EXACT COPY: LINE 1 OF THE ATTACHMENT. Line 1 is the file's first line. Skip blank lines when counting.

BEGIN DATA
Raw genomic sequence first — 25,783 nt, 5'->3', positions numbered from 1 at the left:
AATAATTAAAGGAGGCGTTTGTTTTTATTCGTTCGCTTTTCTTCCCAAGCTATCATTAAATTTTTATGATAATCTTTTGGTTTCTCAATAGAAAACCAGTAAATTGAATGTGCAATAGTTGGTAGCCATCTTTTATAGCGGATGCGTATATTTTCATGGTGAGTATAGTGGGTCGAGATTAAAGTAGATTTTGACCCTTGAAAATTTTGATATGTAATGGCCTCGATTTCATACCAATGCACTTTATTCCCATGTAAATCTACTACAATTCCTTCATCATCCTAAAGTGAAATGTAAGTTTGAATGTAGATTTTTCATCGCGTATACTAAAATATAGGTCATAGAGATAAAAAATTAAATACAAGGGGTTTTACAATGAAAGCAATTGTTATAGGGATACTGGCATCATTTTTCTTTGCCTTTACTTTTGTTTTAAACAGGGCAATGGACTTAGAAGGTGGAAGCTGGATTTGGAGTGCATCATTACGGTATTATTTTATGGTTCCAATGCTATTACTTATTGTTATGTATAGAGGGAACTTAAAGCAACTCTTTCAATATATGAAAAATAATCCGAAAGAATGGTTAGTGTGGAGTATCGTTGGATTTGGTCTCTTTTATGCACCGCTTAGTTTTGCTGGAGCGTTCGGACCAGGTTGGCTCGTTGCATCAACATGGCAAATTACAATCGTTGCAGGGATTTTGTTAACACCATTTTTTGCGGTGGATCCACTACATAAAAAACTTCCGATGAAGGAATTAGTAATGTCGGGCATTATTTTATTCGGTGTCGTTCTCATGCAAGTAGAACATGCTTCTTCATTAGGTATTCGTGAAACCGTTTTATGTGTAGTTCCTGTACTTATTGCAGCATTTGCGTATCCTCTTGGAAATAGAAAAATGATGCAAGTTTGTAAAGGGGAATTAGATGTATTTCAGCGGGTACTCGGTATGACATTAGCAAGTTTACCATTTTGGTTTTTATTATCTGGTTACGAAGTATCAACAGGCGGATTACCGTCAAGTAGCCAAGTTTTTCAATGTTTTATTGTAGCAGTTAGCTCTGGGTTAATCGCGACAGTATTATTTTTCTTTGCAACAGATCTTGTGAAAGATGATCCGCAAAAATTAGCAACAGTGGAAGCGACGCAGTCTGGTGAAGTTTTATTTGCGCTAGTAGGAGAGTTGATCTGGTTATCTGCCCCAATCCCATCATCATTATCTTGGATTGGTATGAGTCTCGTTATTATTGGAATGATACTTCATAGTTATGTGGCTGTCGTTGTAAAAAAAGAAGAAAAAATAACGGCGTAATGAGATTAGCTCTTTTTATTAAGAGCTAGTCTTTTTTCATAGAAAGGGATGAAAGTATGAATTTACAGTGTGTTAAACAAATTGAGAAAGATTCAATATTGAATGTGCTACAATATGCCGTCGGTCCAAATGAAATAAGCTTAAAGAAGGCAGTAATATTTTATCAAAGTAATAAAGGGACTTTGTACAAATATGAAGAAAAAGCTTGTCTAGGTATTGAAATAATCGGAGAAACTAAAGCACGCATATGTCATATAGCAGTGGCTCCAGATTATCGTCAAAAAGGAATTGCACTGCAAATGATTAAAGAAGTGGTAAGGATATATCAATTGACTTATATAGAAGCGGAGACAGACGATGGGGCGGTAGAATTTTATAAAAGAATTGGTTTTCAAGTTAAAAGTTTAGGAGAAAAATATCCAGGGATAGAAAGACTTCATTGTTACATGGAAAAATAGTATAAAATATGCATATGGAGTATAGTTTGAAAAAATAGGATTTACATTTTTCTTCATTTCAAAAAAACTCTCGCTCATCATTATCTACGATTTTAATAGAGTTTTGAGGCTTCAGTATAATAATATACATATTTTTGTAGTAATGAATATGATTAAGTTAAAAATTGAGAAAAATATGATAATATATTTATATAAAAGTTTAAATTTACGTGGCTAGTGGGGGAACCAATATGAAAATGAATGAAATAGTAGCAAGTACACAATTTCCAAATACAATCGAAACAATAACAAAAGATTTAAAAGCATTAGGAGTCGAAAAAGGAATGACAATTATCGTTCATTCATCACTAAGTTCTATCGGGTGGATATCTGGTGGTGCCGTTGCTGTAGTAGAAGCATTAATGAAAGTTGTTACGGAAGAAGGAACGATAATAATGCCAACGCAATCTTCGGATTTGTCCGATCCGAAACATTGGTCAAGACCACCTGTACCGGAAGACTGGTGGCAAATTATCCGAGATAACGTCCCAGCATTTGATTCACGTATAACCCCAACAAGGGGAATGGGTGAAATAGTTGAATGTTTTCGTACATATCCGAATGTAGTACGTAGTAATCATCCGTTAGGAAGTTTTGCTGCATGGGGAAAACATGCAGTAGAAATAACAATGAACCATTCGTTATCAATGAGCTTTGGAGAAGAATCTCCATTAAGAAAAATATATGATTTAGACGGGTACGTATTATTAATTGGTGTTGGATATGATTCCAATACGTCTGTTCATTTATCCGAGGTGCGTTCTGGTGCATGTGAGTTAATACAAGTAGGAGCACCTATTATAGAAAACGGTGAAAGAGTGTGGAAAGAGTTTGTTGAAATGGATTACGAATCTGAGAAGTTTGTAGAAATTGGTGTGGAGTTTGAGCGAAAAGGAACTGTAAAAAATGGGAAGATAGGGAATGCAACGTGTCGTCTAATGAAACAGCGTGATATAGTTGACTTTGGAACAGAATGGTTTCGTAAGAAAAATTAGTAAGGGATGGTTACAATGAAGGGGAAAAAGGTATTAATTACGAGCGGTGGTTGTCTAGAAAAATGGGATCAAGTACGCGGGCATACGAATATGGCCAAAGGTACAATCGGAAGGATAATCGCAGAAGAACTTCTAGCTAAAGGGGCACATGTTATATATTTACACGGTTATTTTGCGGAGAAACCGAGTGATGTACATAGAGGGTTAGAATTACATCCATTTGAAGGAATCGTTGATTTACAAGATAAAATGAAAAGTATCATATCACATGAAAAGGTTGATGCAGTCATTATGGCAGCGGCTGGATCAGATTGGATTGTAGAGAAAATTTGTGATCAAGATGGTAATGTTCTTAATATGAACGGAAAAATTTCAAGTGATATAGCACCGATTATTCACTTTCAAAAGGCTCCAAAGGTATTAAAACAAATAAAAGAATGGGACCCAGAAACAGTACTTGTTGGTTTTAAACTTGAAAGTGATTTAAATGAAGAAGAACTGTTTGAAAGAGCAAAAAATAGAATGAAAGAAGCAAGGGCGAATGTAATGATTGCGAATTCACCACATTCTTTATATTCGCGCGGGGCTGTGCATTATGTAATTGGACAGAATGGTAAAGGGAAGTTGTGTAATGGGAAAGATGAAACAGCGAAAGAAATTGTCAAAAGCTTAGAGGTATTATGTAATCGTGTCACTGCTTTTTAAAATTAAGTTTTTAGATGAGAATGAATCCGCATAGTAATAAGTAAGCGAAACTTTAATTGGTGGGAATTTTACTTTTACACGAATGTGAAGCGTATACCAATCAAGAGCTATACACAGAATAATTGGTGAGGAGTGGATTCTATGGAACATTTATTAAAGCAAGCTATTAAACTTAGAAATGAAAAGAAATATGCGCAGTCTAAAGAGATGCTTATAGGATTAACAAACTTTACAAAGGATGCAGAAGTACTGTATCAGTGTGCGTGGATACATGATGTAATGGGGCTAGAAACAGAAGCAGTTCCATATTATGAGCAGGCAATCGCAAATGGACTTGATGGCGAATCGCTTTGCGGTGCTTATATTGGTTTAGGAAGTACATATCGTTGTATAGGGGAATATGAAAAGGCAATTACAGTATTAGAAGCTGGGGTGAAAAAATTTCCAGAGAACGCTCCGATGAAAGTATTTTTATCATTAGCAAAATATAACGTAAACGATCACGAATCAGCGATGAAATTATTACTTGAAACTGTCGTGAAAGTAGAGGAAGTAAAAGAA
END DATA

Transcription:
Raw genomic sequence first — 25,783 nt, 5'->3', positions numbered from 1 at the left: